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Horse Dental Care

Horse Dental Care

A horse's teeth change throughout its life and proper dental care is essential for your horse to be comfortable feeding, grazing and carrying a bit. But what types of problems can develop, and how should they be taken care of?

Does Your Horse Have Tooth Problems?

A horse has from 36-44 teeth, and those teeth wear down as the horse grazes and eats. Because our horses have different diets that are often softer than the fodder their wild ancestors and cousins consume, however, the wear on their teeth may be uneven or slow, and different dental problems can occur. Your horse can't tell you a tooth hurts, however, and you have to be on the lookout for unusual symptoms that can indicate dental trouble, such as…

  • Head tossing or holding the head to one side, especially when eating
  • Chewing on the bit or mouthing the bit excessively
  • Tongue lolling or sticking out
  • Excessive drooling or foaming at the mouth
  • Grossly uneven wear on different teeth or different sides of the mouth
  • Blood in the mouth or cuts and sores on the cheeks or gums
  • Swelling in the mouth or on the cheek
  • Extreme halitosis or bad breath
  • Dropping food or inability to hold food in the mouth
  • Large, undigested pieces of food in manure
  • Unusual appetite loss or weight loss

When a horse shows one or more of these symptoms, it may be necessary to consult a veterinarian or equine dentist for a proper diagnosis and treatment. The faster any dental problems are treated, the healthier your horse will be.

Equine Dental Problems

Horses can develop a range of unique problems with their teeth. Some of the more common ailments include…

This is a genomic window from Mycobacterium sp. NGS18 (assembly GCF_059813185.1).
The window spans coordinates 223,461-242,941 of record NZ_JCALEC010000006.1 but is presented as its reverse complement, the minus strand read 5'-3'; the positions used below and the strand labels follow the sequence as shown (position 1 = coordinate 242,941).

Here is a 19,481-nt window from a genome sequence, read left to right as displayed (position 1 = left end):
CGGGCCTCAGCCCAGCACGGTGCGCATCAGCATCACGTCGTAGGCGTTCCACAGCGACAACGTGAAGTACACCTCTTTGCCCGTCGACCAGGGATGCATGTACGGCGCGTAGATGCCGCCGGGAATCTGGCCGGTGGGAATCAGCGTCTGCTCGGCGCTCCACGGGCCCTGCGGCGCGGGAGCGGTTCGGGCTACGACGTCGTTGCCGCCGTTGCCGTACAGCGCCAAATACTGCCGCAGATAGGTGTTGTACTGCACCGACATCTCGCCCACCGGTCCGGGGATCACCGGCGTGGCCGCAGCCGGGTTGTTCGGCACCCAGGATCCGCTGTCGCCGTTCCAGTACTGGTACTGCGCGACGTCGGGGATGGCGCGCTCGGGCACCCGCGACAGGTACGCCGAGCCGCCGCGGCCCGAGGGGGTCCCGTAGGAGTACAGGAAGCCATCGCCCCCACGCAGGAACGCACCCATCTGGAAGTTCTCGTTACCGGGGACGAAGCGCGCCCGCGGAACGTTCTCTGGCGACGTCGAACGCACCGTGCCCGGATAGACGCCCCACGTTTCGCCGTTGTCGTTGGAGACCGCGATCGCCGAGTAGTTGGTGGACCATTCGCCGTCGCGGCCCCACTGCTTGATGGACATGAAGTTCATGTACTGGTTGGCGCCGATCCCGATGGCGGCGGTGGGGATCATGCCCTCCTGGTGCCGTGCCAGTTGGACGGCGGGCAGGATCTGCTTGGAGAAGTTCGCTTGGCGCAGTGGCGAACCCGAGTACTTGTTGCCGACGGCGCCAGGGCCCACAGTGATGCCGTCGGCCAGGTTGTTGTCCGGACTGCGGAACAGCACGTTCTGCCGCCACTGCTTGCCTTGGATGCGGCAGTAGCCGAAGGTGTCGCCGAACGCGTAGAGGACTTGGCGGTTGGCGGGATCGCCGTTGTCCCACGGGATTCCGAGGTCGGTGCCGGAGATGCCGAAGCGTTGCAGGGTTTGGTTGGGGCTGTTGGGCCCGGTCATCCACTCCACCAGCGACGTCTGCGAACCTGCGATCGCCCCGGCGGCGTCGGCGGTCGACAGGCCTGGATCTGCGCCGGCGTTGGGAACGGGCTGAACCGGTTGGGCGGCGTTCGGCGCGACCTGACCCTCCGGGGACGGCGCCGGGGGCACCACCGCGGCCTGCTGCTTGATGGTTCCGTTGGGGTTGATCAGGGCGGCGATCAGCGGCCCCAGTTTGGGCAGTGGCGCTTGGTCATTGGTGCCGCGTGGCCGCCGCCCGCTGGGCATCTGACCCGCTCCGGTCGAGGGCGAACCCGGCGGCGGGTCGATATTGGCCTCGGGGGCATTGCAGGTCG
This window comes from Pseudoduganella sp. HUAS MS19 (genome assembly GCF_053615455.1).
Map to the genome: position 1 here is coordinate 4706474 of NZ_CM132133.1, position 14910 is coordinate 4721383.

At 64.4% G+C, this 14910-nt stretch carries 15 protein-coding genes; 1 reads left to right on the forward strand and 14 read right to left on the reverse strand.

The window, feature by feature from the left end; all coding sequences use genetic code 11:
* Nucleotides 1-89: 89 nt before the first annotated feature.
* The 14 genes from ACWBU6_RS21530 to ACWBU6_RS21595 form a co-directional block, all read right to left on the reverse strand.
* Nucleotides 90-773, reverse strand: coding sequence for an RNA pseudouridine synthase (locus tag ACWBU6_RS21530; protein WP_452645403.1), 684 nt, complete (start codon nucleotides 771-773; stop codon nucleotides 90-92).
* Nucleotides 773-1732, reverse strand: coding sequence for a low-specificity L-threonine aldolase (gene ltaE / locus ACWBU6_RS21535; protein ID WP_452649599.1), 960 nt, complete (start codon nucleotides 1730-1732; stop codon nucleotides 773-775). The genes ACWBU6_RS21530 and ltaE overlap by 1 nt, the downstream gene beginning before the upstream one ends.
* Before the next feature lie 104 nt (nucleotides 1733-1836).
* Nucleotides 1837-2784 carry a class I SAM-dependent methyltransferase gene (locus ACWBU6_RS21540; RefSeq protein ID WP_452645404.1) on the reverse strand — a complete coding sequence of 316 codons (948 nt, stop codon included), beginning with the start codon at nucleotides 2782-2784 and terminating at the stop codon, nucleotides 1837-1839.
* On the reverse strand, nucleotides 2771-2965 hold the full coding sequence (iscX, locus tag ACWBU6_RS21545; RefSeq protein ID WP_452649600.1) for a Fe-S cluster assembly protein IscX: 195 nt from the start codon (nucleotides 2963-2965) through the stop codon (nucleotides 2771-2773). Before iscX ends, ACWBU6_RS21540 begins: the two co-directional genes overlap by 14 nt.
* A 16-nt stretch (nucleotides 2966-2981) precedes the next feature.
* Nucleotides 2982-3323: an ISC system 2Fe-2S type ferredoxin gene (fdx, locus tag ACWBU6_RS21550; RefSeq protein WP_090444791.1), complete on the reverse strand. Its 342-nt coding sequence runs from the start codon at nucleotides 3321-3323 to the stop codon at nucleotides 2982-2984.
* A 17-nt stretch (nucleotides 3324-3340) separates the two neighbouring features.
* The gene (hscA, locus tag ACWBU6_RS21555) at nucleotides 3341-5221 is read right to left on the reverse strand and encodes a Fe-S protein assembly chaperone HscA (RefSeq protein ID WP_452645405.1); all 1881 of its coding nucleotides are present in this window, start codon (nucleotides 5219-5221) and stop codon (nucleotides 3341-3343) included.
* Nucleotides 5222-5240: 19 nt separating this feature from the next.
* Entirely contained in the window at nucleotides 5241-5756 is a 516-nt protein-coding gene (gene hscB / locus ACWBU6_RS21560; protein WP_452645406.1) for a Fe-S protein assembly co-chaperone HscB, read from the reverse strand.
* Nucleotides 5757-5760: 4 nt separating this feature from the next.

• Sharp Edges or Hooks: As teeth wear down unevenly, they may become sharp and can cause injuries to the horse's cheeks. This is a very common problem when horses don't eat enough roughage (which few horses do outside of a completely wild diet), and is easily solved by "floating" the teeth – filing them down to restore even, firm surfaces. For most horses, this needs to be done every 6-12 months to keep the teeth even.

  • Wolf Teeth: These small, extra teeth can develop in a horse's jaw, and will crowd other teeth and cause discomfort and misalignment. They can also make it painful for the horse to carry the bit comfortably, which can lead to behavioral problems. If untended, these teeth can also develop cavities and rot, causing other health issues. If wolf teeth are a concern, they can be rounded or filed down, or they may be completely removed.

  • Lost Teeth: Young horses will lose their first set of teeth as they mature, and senior horses will lose permanent teeth as they age. While this is a natural occurrence, it can lead to difficulties eating, and senior horses especially may have difficulty getting the proper nutrition. Adjusting a senior horse's diet to more soft foods can compensate for lost teeth, and it may be necessary to include high quality supplements or vitamins for nutritional balance.

In addition to these typical problems, horses can also develop many other dental problems familiar to humans, such as plaque or tartar buildup, gingivitis, gum and periodontal disease, cracked teeth, abscesses and more. Being familiar with your horse's teeth and inspecting them periodically can help you discover any problems quickly, before they dramatically affect your horse's health. With the proper dental care, your horse will have strong, healthy teeth, and that's always worth smiling about.

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